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Hooper SR, Costa L-J, Green MB, Catlett SR, Barker A, Fernandez E, Faldowski RA
2019
Reading and Writing 33(4): 963-989

Abstract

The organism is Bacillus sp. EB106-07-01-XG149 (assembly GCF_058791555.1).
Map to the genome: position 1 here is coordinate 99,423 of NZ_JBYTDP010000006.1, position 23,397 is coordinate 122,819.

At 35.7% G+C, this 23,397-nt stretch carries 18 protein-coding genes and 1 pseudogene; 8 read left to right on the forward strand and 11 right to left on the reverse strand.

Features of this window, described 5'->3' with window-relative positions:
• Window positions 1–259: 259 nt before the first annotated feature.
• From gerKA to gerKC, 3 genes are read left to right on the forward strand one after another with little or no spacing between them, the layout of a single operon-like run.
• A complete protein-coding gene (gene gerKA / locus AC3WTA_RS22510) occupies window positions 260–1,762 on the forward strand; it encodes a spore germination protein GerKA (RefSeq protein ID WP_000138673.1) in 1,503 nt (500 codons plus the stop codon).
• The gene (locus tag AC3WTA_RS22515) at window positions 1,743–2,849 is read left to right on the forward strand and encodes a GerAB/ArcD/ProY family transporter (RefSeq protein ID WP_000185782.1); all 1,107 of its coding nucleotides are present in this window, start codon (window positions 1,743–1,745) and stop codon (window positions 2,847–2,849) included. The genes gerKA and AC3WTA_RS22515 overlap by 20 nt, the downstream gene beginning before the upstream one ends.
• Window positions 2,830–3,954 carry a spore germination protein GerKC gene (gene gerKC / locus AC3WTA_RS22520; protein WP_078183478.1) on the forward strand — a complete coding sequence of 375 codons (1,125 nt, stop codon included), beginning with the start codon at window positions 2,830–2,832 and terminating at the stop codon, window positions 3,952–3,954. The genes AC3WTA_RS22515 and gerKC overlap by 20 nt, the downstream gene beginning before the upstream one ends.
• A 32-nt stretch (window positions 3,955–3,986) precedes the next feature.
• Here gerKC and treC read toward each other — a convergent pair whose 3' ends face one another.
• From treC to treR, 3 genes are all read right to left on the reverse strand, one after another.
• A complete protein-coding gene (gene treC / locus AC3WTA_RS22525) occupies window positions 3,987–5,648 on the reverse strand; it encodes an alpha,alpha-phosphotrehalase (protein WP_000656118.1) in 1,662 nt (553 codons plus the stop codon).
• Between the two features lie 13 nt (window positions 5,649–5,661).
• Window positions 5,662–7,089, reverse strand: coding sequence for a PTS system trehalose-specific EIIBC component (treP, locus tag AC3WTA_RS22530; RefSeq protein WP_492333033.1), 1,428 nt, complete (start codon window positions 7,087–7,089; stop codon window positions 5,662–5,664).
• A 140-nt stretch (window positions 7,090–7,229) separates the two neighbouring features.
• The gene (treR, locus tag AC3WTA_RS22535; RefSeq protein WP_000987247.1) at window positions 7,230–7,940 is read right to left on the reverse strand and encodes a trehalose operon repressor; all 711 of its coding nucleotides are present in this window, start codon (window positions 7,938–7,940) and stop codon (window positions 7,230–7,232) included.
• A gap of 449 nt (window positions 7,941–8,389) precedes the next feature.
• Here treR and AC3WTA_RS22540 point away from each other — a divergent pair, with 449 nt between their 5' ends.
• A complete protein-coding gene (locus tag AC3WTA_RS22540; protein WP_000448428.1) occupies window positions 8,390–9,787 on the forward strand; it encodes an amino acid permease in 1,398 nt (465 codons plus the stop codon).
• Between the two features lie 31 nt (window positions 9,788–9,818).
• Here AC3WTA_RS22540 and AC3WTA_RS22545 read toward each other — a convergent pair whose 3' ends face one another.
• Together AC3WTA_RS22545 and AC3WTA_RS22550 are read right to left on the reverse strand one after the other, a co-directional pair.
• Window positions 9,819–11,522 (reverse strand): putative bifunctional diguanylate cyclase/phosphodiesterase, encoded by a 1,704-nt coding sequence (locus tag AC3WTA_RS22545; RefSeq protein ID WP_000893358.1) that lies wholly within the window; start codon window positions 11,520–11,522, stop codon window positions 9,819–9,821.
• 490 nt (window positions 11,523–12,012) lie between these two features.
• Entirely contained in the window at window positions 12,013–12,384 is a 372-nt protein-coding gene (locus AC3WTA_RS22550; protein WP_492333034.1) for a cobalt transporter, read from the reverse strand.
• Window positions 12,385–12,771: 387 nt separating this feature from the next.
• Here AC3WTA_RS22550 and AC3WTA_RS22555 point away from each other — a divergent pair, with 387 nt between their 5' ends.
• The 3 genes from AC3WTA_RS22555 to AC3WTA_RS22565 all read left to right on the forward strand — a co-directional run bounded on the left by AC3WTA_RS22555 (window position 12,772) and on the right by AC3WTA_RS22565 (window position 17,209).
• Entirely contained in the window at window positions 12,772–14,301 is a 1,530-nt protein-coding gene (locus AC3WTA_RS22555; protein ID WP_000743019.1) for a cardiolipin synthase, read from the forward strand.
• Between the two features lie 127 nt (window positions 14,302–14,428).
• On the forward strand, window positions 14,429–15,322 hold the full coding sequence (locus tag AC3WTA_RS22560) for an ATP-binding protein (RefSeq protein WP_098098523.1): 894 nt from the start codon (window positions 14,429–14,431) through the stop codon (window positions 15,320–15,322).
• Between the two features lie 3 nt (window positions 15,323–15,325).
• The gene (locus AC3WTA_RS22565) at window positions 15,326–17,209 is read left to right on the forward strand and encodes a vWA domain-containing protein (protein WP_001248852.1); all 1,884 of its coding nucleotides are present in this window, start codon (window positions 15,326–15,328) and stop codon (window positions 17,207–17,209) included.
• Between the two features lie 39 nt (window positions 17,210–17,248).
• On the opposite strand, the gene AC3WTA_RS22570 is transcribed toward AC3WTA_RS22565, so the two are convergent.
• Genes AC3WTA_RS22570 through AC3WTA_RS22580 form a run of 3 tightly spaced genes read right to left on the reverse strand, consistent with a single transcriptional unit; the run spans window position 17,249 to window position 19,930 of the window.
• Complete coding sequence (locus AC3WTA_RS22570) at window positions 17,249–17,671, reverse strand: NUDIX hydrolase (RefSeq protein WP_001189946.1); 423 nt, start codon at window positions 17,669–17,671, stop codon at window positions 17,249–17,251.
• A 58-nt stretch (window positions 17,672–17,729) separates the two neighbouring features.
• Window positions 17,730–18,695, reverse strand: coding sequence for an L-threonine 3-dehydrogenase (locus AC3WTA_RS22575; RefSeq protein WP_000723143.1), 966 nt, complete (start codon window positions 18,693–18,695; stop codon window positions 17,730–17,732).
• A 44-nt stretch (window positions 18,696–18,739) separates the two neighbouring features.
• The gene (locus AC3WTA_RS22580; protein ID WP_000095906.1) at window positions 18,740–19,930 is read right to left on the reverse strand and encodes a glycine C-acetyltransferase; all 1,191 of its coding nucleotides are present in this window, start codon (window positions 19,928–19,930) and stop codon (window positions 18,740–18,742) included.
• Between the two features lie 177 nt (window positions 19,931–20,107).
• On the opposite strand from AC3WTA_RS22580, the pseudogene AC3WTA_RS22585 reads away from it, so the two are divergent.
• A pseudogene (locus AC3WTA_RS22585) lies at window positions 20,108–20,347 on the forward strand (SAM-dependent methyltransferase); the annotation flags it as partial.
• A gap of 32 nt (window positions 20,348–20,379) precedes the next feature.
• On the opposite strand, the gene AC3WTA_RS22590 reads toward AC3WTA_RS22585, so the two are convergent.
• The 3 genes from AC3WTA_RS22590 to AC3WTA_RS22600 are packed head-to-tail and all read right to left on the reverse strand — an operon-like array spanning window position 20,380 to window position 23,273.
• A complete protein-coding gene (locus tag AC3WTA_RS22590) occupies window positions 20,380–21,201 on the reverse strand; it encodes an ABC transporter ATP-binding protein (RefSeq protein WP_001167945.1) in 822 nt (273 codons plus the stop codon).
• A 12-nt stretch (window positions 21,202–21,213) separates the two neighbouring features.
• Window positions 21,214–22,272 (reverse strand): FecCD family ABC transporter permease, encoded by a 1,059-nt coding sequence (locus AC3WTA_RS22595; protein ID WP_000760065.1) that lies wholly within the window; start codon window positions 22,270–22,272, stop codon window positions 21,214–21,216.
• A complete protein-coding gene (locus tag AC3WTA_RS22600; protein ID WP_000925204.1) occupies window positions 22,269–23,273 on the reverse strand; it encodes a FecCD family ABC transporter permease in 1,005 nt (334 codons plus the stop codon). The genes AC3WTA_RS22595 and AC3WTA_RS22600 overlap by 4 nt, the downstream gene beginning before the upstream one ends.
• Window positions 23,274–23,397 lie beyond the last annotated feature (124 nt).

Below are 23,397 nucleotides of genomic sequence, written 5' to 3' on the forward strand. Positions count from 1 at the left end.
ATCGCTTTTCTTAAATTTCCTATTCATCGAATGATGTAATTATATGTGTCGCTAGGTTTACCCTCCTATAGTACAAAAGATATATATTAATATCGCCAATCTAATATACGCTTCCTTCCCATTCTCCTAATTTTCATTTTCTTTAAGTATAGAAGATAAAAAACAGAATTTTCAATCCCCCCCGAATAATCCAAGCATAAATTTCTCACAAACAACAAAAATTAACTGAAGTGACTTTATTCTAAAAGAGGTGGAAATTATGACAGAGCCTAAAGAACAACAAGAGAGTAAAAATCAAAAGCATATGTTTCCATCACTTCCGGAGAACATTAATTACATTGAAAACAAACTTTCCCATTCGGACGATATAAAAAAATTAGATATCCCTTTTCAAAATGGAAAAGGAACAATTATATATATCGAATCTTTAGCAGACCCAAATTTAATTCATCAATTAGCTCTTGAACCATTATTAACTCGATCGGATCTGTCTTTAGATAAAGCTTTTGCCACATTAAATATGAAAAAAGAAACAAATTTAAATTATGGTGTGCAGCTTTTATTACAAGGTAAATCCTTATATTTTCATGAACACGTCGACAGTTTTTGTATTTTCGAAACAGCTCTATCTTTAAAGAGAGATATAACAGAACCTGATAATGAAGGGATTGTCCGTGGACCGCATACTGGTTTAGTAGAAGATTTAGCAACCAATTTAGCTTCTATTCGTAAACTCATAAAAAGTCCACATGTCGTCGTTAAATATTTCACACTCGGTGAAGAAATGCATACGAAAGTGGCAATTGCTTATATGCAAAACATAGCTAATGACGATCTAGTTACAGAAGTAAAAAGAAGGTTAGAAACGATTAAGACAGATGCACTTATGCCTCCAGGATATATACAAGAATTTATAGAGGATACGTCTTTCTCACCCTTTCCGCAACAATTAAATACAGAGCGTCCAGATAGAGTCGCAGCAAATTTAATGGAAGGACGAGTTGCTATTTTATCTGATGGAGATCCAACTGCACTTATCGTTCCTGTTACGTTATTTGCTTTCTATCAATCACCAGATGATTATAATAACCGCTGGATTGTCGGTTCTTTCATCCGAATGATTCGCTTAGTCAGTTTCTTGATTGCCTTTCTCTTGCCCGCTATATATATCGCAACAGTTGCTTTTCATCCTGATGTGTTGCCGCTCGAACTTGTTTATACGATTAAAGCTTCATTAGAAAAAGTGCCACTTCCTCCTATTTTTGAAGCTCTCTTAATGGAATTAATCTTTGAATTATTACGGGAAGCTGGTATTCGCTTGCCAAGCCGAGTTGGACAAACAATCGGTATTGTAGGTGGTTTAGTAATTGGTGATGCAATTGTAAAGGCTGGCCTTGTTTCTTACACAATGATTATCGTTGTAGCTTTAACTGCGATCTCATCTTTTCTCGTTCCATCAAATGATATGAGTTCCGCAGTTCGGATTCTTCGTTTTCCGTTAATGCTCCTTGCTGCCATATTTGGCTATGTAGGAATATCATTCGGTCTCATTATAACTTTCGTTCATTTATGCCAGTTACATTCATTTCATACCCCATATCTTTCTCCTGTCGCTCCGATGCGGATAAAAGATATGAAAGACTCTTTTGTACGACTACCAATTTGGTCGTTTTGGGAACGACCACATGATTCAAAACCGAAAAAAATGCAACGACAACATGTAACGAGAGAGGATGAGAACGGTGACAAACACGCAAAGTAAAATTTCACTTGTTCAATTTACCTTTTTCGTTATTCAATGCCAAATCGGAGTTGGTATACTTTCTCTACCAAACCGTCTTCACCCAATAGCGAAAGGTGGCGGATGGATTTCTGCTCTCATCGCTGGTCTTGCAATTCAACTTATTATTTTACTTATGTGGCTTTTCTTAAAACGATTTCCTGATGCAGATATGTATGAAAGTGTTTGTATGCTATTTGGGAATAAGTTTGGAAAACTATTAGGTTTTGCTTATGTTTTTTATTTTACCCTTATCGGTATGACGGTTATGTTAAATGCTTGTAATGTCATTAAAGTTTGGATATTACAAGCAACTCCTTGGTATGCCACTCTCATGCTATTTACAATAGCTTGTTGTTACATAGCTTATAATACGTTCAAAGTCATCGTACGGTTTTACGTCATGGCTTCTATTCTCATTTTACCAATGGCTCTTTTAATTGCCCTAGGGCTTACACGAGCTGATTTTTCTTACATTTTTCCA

The purpose of this study was to investigate the concurrent relationships between selected teacher-rated executive function (EF) and a comprehensive array of emergent literacy skills in preschool children after adjusting for targeted covariates including at-risk status. The sample comprised 114 three-year-olds who were attending Head Start preschool. The teacher-completed Behavior Rating Inventory of Executive Function-Preschool was used to generate three predictor variables: Inhibitory Self-Control, Flexibility, and Emergent Metacognition. The emergent literacy outcomes included the Teacher Ratings of Oral Language and Literacy Reading, Writing, and Language scales, Stanford Binet Intelligence Scale 5 Vocabulary Subtest, Test of Early Reading-3 Convention Subtest, and Print Knowledge and Phonological Awareness subtests from the Test of Preschool Early Literacy. Findings revealed that after controlling for selected covariates (age, gender, classroom) and at-risk status, when the three EF indices were included in the model the amount of variance significantly increased for all of the emergent literacy outcomes, with the total variance accounted for ranging from 32% (Phonological Awareness) to 59% (pre-Writing). Emergent Metacognition was a significant predictor for nearly every outcome except Phonological Awareness and Reading Conventions; Flexibility and Inhibitory Self-Control were significant predictors of Language. Significant interactions were present for at-risk status and teacher ratings of both Flexibility and Inhibitory on TERA-3 Conventions, but these findings appeared to be affected more by the not at-risk group than the at-risk group. Results reinforce the potential added importance of teacher ratings of EF, particularly with respect to the integrity of early developing EF, in the prediction of emergent literacy skills in young preschool children.